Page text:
Sometimes your brain needs a break. Even more often, your body needs a break. Being Americans, we have all read self-help books on how to manage and schedule and prioritize our time, on how to organize our lives, on what is urgent and important, or urgent and not important, or barely worth thinking about—and once in a while, we have to throw it all out the door.

Take the day off. Indulge. Let yourself.


Here’s betting that by 10 o’clock Sunday morning (or maybe 11 o’clock Sunday night), you’ll be ready for something a bit different, and that those task lists and chores will seem a little less overwhelming—or at least look like something you can postpone for another week. And that having spent a day actually off, you might want to spend at least a few hours of one writing or painting or heading off to film the polar bears enjoying the weather no one else is enjoying.

It’s your time. It’s your life. Every minute of it isn’t going to be spend fiercely engaged with the struggle to create. Some of it is going to be spent munching snacks and watching TV. And it is my belief that ultimately your creative projects will benefit by the downtime.

Thanks to Eric Ember for permission to use his photos.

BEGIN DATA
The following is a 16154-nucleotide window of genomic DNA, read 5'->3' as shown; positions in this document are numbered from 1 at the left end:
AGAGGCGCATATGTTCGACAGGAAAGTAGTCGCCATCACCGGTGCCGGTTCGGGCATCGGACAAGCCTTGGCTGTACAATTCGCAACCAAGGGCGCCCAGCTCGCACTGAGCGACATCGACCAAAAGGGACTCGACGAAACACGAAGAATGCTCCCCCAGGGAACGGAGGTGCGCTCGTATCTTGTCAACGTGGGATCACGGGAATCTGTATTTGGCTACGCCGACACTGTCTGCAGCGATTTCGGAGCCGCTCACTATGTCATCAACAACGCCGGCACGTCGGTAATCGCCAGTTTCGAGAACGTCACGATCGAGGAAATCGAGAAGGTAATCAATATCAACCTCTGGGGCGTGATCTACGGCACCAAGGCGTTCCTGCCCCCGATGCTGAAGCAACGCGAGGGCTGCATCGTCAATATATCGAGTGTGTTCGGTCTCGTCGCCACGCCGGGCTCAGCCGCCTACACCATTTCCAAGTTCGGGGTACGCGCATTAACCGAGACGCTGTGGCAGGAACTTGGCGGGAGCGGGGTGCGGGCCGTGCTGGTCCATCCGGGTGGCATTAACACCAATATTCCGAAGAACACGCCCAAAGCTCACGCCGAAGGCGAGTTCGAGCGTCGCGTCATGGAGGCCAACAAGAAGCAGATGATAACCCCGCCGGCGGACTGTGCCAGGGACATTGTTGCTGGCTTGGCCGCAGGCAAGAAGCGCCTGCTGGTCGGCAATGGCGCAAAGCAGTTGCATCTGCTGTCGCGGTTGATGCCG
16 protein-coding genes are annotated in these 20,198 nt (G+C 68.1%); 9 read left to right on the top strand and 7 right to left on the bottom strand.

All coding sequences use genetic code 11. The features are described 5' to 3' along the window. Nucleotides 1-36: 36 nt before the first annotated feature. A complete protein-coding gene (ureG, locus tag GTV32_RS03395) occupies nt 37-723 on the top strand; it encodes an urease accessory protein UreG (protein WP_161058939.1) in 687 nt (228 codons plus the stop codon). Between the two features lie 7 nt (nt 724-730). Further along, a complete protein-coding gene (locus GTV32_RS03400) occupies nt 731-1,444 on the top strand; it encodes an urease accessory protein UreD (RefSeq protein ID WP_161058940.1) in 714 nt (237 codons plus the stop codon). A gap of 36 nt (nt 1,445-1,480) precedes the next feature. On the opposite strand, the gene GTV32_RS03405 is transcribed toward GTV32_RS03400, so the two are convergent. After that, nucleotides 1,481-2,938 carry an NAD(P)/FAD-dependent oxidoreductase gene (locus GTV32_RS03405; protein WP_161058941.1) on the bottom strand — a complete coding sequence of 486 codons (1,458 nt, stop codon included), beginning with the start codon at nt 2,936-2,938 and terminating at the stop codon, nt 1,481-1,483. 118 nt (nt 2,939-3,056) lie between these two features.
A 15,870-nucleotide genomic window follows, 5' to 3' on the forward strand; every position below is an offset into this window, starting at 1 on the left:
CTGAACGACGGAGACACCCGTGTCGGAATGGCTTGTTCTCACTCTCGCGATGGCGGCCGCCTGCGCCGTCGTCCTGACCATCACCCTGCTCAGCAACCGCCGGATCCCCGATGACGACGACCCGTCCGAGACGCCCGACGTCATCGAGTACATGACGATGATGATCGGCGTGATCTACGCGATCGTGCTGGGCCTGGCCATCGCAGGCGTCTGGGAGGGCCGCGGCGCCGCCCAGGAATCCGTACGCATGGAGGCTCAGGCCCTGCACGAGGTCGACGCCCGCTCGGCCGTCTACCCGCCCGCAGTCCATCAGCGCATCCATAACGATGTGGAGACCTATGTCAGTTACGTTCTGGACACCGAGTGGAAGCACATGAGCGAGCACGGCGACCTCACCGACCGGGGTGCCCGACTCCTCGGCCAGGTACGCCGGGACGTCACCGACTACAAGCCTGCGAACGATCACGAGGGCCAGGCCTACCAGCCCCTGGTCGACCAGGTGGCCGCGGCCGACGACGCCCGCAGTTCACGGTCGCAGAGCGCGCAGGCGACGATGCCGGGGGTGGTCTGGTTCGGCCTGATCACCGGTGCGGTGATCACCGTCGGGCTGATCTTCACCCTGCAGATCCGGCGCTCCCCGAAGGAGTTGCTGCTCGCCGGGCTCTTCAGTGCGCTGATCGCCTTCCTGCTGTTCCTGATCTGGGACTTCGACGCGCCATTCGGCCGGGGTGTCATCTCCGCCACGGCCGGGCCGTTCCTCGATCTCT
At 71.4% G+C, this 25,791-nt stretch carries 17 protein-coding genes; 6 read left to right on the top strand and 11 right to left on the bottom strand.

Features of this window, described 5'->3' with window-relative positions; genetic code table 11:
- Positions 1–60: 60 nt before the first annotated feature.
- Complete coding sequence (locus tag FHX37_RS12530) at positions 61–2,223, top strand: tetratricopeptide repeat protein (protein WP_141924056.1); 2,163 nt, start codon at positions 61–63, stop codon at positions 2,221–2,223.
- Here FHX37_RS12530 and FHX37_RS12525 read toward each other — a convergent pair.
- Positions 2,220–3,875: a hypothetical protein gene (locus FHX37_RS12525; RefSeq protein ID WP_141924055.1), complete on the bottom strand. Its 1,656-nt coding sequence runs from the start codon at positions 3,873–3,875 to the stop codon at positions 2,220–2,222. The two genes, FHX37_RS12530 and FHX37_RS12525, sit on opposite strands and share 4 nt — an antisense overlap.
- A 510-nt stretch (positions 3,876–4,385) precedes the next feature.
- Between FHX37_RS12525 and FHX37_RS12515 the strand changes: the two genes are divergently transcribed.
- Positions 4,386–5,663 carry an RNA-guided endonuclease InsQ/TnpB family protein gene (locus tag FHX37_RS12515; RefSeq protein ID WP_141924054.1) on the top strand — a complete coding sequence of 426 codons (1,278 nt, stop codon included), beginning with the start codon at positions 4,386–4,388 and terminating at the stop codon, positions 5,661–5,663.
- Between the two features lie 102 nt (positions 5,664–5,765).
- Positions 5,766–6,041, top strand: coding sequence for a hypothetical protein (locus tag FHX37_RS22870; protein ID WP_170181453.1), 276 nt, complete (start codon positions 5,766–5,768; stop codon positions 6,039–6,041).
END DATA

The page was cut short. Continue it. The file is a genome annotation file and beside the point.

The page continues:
When You Can’t Create

December 20, 2009

Sometimes in life it isn’t blocks or procrastination or fear of success that keeps you from your creative work. Sometimes the world intervenes and because you are physically unable, or charged with the care of someone else, or trapped in an office with a terrifying deadline, you just can’t do it.

That’s where I am right now – I’ve fractured my right shoulder and until a couple of days ago was in too much pain and too out of it to do even what I am doing now, which is typing this slowly with just my left hand. And not being able to write is almost harder for me than not being able to pull a shirt over my head or have to ask someone else to cut up my Thanksgiving turkey. Not being able to write is like not being able to breathe.